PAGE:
It can be hard to remember how scarce art for and about teen-agers was before John Hughes arrived. Young-adult novels had not yet exploded as a genre. Onscreen, the big issues that affected teens seemed to belong largely to the world of ABC Afterschool Specials, which premièred in 1972 and were still around as I came of age, in the eighties. All the teens I knew would rather have died than watch one. The films had the whiff of sanctimony, the dialogue was obviously written by adults, the music was corny.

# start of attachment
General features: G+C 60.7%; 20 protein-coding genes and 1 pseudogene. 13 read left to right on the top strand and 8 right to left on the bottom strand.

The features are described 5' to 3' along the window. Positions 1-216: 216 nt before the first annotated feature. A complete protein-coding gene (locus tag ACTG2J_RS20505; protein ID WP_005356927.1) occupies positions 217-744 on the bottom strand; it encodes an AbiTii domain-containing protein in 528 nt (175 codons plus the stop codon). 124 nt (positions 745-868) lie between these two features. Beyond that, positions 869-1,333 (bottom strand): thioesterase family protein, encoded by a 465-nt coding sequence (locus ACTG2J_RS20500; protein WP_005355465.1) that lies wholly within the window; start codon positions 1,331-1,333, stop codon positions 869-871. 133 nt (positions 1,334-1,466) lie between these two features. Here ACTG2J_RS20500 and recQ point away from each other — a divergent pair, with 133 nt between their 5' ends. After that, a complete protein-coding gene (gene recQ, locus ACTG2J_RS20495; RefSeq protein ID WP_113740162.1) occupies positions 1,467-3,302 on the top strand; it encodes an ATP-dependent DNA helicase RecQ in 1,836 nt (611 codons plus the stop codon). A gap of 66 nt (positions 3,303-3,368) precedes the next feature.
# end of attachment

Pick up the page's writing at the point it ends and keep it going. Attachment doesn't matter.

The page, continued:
Portrayals of teen-agers in movies were even worse. The actors cast in teen roles tended to be much older than their characters—they had to be, since the films were so frequently exploitative. The teen horror flicks that flourished in the seventies and eighties had them getting murdered: if you were young, attractive, and sexually active, your chances of making it to the end were basically nil (a trope spoofed, years later, by the “Scream” franchise). The successful teen comedies of the period, such as “Animal House” and “Porky’s,” were written by men for boys; the few women in them were either nymphomaniacs or battleaxes. (The stout female coach in “Porky’s” is named Balbricker.) The boys are perverts, as one-dimensional as their female counterparts, but with more screen time. In 1982, “Fast Times at Ridgemont High,” which had the rare distinction of being directed by a woman, Amy Heckerling, got closer to an authentic depiction of adolescence. But it still made room for a young male’s fantasy of the actress Phoebe Cates striding topless in a soft-porny sprinkler mist.